Our Pacific Flying Labs will also be using the Trident, an underwater drone from OpenROV, one of our Technology Partners. Pacific Labs will train girls from an orphanage in Fiji and other local youths. This will enable youths to learn the skills they need to thrive in the workforce of the 21st Century. It will also give them the opportunity to explore the marine life around their island from a completely new perspective.
The marine robotics project will be led by our Pacific Flying Labs Coordinator, Ms. Amrita Lal. Local youths will be using underwater drones to explore and evaluate the health of coral reefs. The location selected has sea-grass, bare sand and corals in all directions. Participating youths will have been trained the day before at a swimming pool at the University of the South Pacific (USP) on how to operate underwater drones to capture live video footage and photographs. They will identify and count different species of fish—particularly Butterflyfish since these serve as an important indicator of coral reef health. They will also seek to identify and count Parrotfish, Surgeonfish, Tangs, Sea Urchins, Molluscs and Clams. In addition, youths will document the presence or absence of coral bleaching and diseases. While some initial visual analysis will be carried out on site with the live footage, the bulk of the analysis will take place at USP’s GIS Lab the following day.
Dr. Stuart Kininmont, a Senior Lecturer at USP’s School of Marine Studies, will be joining our marine robotics expedition. Dr. Stuart teaches Coral Reef Ecology, Marine Spatial Planning and Marine Geology and Sedimentology. In addition, two Marine Science Teaching Assistants will join the expedition to facilitate the data collection. Dr. Stuart will also teach youths on how to identify and count relevant marine life species when we’re back at the USP lab. Youths will be given out pre-made charts with photos and descriptions of relevant species and will study the recorded footage frame by frame to document and analyze the health of the coral reefs.
After carrying out their visual analyses of the footage, we’ll work with participating youths to help them produce formal presentations of the project along with their findings. They’ll learn how to create a create a professional slide deck and how to give a compelling presentation. They will rehearse their presentations in front of each other in order to get further feedback. These youths will then give their talks at the opening of the Pacific Flying Labs Conference that week. This conference will bring relevant local, national and regional stakeholders to create a road map for Pacific Labs. Training youths across the region on how to use appropriate robotics for social good is a key priority of the labs.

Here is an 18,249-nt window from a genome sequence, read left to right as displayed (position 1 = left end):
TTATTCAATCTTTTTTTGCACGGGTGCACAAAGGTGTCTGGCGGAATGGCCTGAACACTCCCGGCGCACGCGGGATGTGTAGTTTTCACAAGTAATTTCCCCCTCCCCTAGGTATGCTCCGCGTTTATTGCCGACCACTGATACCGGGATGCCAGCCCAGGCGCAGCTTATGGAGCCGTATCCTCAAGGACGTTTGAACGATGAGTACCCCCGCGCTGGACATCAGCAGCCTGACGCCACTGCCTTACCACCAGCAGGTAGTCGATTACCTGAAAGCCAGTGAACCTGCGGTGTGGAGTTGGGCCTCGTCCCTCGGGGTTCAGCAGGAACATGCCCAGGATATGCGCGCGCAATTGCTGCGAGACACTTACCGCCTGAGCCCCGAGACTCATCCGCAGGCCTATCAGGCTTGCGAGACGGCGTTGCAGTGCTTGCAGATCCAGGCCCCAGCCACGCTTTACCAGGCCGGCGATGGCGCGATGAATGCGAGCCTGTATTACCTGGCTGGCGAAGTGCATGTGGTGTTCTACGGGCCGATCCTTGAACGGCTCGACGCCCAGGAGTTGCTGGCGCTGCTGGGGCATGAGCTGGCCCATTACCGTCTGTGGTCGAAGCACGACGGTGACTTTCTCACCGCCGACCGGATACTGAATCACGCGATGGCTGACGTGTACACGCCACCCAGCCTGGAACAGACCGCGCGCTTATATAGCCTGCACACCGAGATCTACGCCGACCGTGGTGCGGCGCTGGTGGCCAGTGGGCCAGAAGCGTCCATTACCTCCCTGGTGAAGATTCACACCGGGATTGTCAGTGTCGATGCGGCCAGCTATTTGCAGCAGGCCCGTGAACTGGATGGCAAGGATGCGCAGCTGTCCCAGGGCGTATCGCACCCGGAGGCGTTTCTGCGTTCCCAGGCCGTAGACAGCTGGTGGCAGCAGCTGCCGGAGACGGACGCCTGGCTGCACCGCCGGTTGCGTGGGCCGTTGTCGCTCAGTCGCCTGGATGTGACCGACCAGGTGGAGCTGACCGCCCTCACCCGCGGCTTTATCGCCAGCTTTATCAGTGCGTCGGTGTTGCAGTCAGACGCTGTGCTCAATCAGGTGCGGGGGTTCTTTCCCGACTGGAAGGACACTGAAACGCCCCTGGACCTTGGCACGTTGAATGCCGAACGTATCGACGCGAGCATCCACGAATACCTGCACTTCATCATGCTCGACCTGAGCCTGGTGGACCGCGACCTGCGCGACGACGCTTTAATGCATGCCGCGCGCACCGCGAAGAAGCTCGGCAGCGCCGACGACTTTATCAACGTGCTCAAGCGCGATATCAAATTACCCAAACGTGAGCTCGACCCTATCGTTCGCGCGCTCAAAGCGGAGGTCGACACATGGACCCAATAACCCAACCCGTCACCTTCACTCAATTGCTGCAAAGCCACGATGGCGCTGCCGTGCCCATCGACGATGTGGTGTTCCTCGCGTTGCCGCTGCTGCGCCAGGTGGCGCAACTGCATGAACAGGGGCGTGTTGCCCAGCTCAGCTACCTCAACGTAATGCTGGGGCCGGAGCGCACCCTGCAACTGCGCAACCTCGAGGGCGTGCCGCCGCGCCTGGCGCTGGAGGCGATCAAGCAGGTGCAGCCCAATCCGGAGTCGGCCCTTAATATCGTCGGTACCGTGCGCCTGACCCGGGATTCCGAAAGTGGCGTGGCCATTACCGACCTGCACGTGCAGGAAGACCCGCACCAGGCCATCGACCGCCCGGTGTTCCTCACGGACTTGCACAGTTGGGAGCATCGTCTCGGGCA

We’re also planning to explore what other types of drone-derived information products might also be useful for marine scientists and biologists. Colleagues at the Scripps Institution of Oceanography, for example, use diver-operated underwater cameras to take images of coral reefs which they process into high-definition 3D models. These models informs their “high-level ecological questions (community & landscape ecology: community structure & composition, spatial patterning, coral condition, structural complexity, etc) for peer-reviewed publication.” The models also “provide baseline assessment data for marine managers and communities.” We’re keen to explore whether the high-definition 4K cameras on the underwater drones can provide sufficiently high-resolution data to create high-definition 3D models usable for advanced scientific research.
We’re excited to work on this project with Amrita and local youth; a project made possible thanks our close partnership with USP’s GIS Lab and the generous support of the Australian Department of Foreign Affairs and Trade (DFAT), Atlassian Foundation and USP. In addition, we want to thank our Technology Partner OpenROV for generously donating a Trident to our South Pacific Flying Labs.
Many thanks to USP for their close partnership on South Pacific Flying Labs and to the Australian Department of Foreign Affairs and Trade (DFAT) and the Atlassian Foundation for their generous support of Pacific Labs.